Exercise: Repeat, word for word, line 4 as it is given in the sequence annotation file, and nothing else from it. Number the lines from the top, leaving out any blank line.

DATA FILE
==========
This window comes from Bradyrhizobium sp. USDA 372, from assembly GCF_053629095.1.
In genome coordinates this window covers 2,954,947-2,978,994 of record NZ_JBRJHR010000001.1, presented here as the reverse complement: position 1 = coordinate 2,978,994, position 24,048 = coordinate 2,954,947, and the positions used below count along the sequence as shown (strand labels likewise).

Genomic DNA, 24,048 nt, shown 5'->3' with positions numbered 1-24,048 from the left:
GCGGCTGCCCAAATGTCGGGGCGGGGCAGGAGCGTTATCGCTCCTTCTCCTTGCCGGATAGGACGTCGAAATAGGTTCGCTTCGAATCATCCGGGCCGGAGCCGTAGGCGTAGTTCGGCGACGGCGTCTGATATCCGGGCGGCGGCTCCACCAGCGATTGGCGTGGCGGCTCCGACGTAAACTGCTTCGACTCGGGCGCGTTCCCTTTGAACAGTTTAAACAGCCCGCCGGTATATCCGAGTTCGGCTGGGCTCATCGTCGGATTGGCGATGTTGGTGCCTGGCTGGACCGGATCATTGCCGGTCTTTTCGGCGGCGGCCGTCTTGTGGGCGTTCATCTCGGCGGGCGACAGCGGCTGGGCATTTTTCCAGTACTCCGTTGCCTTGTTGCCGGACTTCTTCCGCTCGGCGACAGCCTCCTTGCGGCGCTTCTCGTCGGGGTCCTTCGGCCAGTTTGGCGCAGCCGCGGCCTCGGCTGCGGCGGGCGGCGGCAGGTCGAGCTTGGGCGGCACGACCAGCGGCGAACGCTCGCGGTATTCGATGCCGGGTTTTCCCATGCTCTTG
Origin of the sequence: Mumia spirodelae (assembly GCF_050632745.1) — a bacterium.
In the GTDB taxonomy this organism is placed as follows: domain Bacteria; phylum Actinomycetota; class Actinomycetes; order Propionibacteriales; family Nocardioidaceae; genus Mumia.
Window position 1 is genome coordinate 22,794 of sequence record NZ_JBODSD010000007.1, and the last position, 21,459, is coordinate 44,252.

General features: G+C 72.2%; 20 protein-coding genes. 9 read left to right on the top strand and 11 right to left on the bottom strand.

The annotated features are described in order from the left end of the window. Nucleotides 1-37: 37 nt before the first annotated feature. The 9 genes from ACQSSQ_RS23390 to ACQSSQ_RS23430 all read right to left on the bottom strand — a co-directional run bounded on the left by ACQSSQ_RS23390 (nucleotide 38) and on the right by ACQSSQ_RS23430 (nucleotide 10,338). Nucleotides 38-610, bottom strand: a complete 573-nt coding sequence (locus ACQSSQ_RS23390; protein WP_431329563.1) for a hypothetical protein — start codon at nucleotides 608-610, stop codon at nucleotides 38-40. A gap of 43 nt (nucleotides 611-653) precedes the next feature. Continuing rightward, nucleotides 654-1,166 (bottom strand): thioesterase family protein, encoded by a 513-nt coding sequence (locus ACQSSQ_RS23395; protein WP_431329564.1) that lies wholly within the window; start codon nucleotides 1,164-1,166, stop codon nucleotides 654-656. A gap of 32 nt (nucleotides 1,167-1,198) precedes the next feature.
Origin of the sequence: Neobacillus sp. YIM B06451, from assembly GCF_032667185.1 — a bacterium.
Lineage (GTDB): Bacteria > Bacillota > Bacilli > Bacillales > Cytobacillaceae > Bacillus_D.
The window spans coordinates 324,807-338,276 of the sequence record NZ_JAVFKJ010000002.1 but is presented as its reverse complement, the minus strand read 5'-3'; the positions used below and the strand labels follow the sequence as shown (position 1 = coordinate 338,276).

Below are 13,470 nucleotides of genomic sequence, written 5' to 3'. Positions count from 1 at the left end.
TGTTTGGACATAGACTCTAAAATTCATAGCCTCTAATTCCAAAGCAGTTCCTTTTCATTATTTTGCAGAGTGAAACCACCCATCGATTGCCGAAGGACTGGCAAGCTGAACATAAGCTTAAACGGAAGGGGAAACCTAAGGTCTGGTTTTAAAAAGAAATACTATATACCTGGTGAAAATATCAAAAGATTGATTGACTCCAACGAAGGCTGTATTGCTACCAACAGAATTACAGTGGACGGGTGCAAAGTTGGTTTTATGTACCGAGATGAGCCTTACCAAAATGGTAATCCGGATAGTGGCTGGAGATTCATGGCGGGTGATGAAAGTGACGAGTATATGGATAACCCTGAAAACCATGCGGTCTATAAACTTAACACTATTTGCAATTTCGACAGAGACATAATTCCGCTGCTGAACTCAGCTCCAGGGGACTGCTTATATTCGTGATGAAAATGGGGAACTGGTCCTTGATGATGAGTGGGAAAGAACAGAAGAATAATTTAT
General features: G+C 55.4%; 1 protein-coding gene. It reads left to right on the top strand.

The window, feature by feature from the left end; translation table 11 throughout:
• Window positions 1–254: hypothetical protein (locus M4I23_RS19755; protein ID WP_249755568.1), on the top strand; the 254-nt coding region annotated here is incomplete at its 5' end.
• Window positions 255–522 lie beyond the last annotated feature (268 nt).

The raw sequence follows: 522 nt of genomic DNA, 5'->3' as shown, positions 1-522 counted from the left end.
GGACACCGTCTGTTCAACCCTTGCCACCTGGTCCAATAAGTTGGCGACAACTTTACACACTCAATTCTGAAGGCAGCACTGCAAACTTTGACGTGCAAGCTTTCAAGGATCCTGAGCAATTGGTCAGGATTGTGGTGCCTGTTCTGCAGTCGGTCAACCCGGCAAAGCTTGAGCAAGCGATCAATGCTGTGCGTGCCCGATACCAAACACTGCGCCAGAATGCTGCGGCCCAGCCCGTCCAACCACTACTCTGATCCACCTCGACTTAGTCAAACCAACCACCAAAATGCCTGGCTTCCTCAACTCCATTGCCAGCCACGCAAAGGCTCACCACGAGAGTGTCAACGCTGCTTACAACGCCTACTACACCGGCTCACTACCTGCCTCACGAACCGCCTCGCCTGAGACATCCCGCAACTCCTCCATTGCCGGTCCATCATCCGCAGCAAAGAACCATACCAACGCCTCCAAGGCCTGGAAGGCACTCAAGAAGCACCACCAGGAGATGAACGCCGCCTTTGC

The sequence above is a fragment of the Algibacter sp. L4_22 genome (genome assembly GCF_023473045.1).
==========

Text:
GCGGCTGCCCAAATGTCGGGGCGGGGCAGGAGCGTTATCGCTCCTTCTCCTTGCCGGATAGGACGTCGAAATAGGTTCGCTTCGAATCATCCGGGCCGGAGCCGTAGGCGTAGTTCGGCGACGGCGTCTGATATCCGGGCGGCGGCTCCACCAGCGATTGGCGTGGCGGCTCCGACGTAAACTGCTTCGACTCGGGCGCGTTCCCTTTGAACAGTTTAAACAGCCCGCCGGTATATCCGAGTTCGGCTGGGCTCATCGTCGGATTGGCGATGTTGGTGCCTGGCTGGACCGGATCATTGCCGGTCTTTTCGGCGGCGGCCGTCTTGTGGGCGTTCATCTCGGCGGGCGACAGCGGCTGGGCATTTTTCCAGTACTCCGTTGCCTTGTTGCCGGACTTCTTCCGCTCGGCGACAGCCTCCTTGCGGCGCTTCTCGTCGGGGTCCTTCGGCCAGTTTGGCGCAGCCGCGGCCTCGGCTGCGGCGGGCGGCGGCAGGTCGAGCTTGGGCGGCACGACCAGCGGCGAACGCTCGCGGTATTCGATGCCGGGTTTTCCCATGCTCTTG